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Proposed Rule

Migratory Bird Permits; Control Order for Introduced Migratory Bird Species in Hawaii

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Fish and Wildlife Service, Interior.


Proposed rule.


Nonnative species in Hawaii displace, compete with, and consume native species, some of which are endangered, threatened, or otherwise in need of additional protection. To protect native species, we propose to establish a control order for cattle egrets (Bubulcus ibis) and barn owls (Tyto alba), two introduced migratory bird species in Hawaii. We also make the supporting draft environmental assessment available for public comment.


Electronic comments on this proposal via must be submitted by 11:59 p.m. Eastern time on February 3, 2014. Comments submitted by mail must be postmarked no later than February 3, 2014.


You may submit comments by one of the following methods only:

  • Federal eRulemaking portal: Follow the instructions for submitting comments on Docket FWS-HQ-MB-2013-0070.
  • U.S. mail or hand delivery: Public Comments Processing, Attention: FWS-HQ-MB-2013-0070; Division of Policy and Directives Management; U.S. Fish and Wildlife Service; 4401 North Fairfax Drive, MS 2042-PDM; Arlington, VA 22203-1610.
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Dr. George T. Allen in Arlington, Virginia, at 703-358-1825 about the proposed rule, or Jenny Hoskins in Volcano, Hawaii, at 503-382-7056 about the draft environmental assessment.

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The U.S. Fish and Wildlife Service (Service) is the Federal agency delegated the primary responsibility for managing migratory birds. This delegation is authorized by the Migratory Bird Treaty Act (MBTA) (16 U.S.C. 703 et seq.), which implements conventions with Great Britain (for Canada), Mexico, Japan, and the Soviet Union (Russia). We implement the provisions of the MBTA through regulations in parts 10, 13, 20, 21, and 22 of title 50 of the Code of Federal Regulations (CFR).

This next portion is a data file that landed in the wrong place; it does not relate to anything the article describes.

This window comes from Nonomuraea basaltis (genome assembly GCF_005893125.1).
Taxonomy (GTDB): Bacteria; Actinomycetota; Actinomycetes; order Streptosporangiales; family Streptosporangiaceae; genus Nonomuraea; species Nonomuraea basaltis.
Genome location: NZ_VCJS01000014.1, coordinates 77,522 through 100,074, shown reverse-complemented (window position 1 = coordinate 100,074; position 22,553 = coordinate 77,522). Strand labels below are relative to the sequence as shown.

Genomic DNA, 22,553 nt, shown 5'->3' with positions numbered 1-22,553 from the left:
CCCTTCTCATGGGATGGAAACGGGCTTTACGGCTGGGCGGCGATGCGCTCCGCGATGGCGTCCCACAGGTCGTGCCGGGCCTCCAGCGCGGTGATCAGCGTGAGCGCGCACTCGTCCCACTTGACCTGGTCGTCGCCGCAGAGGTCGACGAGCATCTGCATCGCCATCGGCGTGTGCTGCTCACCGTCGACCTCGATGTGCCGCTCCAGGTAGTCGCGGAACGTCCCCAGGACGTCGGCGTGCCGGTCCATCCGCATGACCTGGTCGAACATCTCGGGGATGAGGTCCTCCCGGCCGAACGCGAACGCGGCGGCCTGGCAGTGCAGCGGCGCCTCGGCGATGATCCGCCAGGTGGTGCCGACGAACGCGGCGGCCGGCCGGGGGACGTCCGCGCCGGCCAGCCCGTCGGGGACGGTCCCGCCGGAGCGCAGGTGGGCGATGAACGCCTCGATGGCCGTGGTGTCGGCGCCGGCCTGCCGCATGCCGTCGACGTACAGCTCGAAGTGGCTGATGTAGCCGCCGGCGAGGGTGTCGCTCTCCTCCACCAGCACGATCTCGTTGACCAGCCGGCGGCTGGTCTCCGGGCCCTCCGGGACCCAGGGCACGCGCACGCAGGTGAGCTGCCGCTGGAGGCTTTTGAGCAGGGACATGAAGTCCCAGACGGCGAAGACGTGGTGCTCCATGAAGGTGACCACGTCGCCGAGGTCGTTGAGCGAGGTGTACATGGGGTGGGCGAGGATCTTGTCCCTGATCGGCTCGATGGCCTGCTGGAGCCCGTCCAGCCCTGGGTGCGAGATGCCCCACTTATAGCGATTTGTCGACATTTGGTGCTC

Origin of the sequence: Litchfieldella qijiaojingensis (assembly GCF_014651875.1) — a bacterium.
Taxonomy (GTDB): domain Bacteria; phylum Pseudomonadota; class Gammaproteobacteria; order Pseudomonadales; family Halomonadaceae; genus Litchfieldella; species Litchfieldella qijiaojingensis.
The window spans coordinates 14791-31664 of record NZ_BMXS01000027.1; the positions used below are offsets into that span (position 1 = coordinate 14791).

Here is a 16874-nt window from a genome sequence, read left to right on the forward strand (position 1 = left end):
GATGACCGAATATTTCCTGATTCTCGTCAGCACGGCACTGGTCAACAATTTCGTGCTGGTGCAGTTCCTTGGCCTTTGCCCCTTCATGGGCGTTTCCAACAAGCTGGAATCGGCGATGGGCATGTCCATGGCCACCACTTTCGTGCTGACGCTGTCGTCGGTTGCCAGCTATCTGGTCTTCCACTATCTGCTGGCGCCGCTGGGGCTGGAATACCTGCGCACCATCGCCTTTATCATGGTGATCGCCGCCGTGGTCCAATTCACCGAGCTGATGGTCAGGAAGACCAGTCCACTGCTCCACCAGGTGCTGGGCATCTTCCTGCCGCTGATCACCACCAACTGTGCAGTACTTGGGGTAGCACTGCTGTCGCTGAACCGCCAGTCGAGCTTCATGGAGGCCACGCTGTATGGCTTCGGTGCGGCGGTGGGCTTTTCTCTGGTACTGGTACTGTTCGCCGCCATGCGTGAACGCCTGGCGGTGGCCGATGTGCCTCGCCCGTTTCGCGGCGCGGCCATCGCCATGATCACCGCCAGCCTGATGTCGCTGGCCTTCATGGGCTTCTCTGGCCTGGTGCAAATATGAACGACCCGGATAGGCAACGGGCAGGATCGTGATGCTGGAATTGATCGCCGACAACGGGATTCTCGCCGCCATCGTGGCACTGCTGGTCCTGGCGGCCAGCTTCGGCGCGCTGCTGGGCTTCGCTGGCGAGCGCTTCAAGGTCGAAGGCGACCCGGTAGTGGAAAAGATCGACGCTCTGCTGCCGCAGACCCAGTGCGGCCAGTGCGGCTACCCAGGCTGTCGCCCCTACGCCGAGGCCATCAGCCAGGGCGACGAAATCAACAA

Regulations pertaining to migratory bird permits are at 50 CFR part 21. Subpart D of part 21 contains regulations for the control of depredating birds. Depredation and control orders allow the take of specific species of migratory birds for specific purposes without need for a Federal permit. In general, the Service establishes depredation orders to protect human property, such as agricultural crops, from damage by migratory birds, and we issue control orders to protect natural resources. To protect native species in Hawaii, we propose to add a control order to part 21 for cattle egrets (Bubulcus ibis) and barn owls (Tyto alba), two introduced migratory bird species in Hawaii.

Species Information

Cattle egrets and barn owls were both introduced into Hawaii in the late 1950s to deal with agricultural pests on farms and ranches. Both species have since significantly expanded in range and population size, and now pose a serious predation problem for various native Hawaiian bird species including several threatened and endangered species. Studies indicate that neither cattle egrets nor barn owls have been effective in controlling the pests for which they were introduced. In Hawaii, cattle egrets are now widespread on all of the main islands, as well as on the islands and atolls of the Northwestern Hawaiian islands. Barn owls are known to occur regularly on all of the main Hawaiian islands in all habitat types, from sea level to upper elevation forests, and in recent years have been sighted with increasing frequency on offshore islets. We are concerned that barn owls will soon have established populations in the Northwestern Hawaiian islands.

Cattle Egrets